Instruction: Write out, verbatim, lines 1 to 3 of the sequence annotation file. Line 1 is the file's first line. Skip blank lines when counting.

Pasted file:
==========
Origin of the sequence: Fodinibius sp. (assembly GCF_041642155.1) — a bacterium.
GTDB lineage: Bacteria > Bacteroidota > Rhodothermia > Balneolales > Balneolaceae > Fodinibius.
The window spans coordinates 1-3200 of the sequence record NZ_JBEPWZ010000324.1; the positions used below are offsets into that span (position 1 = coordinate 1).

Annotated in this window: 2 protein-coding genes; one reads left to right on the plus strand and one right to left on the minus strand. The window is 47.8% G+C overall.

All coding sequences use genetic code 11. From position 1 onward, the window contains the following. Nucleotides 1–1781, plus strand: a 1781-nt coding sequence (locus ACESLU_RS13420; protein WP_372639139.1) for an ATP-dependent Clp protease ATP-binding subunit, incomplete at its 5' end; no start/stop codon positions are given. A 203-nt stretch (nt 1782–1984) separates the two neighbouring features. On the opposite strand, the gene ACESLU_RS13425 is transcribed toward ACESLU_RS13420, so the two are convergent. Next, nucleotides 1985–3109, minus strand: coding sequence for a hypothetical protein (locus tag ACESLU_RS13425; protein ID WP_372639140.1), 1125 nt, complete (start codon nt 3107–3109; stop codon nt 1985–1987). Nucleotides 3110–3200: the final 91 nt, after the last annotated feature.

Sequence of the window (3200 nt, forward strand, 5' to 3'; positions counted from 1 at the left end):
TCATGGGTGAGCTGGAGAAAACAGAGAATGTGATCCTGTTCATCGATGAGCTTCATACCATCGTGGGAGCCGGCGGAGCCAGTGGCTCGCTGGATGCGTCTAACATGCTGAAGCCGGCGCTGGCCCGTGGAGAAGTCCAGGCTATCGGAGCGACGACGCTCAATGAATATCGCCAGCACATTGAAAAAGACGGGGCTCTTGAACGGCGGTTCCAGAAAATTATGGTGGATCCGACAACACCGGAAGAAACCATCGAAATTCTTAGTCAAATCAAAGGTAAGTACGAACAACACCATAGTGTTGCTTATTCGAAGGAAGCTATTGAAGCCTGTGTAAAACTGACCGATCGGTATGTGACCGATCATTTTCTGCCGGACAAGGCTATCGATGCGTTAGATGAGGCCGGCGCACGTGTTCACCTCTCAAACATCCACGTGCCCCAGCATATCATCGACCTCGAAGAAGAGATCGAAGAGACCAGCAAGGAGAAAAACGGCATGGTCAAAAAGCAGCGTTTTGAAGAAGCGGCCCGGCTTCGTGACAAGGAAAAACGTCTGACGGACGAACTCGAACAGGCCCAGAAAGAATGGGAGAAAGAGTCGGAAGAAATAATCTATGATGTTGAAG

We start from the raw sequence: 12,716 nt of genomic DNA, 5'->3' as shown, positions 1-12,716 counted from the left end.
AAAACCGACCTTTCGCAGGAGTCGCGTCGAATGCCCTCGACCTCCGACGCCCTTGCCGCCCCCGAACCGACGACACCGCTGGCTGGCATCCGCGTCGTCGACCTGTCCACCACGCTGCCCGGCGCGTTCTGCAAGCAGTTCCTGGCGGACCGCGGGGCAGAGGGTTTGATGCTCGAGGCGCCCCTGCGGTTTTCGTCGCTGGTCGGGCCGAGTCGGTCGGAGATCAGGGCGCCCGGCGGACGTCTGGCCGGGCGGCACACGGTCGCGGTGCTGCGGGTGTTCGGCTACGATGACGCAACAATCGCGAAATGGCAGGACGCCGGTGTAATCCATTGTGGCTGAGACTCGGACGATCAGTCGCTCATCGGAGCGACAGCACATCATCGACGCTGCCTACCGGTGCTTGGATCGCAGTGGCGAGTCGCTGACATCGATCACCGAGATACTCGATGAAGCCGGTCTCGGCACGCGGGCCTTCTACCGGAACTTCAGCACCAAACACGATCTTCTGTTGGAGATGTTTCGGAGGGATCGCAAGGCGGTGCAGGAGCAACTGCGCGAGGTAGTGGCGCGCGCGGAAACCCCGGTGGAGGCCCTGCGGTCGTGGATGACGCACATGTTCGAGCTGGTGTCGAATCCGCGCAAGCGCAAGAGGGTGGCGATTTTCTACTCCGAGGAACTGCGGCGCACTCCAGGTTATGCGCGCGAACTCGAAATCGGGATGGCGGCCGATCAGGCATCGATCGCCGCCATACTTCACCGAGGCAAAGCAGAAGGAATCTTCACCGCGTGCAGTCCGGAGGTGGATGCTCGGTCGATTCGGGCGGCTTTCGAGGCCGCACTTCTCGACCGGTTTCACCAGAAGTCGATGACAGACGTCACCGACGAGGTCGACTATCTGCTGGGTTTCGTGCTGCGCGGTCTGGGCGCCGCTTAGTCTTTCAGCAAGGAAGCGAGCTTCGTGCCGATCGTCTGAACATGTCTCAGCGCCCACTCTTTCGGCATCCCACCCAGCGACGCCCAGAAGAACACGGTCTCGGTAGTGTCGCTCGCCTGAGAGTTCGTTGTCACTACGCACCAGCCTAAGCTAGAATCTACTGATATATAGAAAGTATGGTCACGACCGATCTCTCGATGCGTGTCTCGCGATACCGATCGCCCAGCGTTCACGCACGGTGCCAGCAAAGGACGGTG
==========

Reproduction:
Origin of the sequence: Fodinibius sp. (assembly GCF_041642155.1) — a bacterium.
GTDB lineage: Bacteria > Bacteroidota > Rhodothermia > Balneolales > Balneolaceae > Fodinibius.
The window spans coordinates 1-3200 of the sequence record NZ_JBEPWZ010000324.1; the positions used below are offsets into that span (position 1 = coordinate 1).